The sub-optimal growth of phytoplankton and the resulting persistence of unutilized plant nutrients (nitrate and phosphate) in the surface waters of certain ocean regions has been a long-standing puzzle1,2. Of these regions, the Southern Ocean seems to play the greatest role in the global carbon cycle3,4, but controversy exists as to the dominant controls on net algal production. Limitation by iron deficiency4,5, light availability1,6,7 and grazing by zooplankton2 have been proposed. Here we present the results from culture experiments showing that the amount of cellular iron needed to support growth is higher under lower light intensities, owing to a greater requirement for photosynthetic iron-based redox proteins by low-light acclimatized algae. Moreover, algal iron uptake varies with cell surface area, such that the growth of small cells is favoured under iron limitation, as predicted theoretically8. Phytoplankton growth can therefore be simultaneously limited by the availability of both iron and light. Such a co-limitation may be experienced by phytoplankton in iron-poor regions in which the surface mixed layer extends below the euphotic zone—as often occurs in the Southern Ocean6,7—or near the bottom of the euphotic zone in more stratified waters. By favouring the growth of smaller cells, iron/light co-limitation should increase grazing by microzooplankton, and thus minimize the loss of fixed carbon and nitrogen from surface waters in settling particles9,10.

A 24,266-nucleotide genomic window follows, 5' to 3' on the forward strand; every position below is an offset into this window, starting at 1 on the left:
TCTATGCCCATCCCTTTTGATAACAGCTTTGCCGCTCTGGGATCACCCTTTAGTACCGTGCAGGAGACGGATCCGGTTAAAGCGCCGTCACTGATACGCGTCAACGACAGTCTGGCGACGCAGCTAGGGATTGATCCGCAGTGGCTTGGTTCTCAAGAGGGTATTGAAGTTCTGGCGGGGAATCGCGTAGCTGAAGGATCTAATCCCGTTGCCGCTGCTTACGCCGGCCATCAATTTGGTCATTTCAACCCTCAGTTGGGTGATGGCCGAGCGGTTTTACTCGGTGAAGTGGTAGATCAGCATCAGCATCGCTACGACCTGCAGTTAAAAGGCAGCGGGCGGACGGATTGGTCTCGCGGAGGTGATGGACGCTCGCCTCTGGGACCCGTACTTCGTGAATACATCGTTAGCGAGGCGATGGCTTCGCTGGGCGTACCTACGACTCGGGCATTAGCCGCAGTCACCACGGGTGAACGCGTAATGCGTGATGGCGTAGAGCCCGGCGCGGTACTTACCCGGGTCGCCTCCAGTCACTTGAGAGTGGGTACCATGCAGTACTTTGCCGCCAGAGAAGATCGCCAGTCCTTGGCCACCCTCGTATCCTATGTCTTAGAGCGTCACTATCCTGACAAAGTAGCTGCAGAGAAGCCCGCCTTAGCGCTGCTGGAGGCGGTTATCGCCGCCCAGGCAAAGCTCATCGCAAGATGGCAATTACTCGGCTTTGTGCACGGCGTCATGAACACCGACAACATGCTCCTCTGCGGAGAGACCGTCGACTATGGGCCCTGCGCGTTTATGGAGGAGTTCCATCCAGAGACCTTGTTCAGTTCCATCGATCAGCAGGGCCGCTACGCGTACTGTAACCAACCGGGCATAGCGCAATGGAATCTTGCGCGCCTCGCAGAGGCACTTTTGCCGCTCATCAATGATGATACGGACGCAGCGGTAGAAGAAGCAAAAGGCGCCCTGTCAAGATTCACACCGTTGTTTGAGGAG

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This paper was supported by grants from the Office of Naval Research.
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Sunda, W., Huntsman, S. Interrelated influence of iron, light and cell size on marine phytoplankton growth. Nature 390, 389–392 (1997). https://doi.org/10.1038/37093
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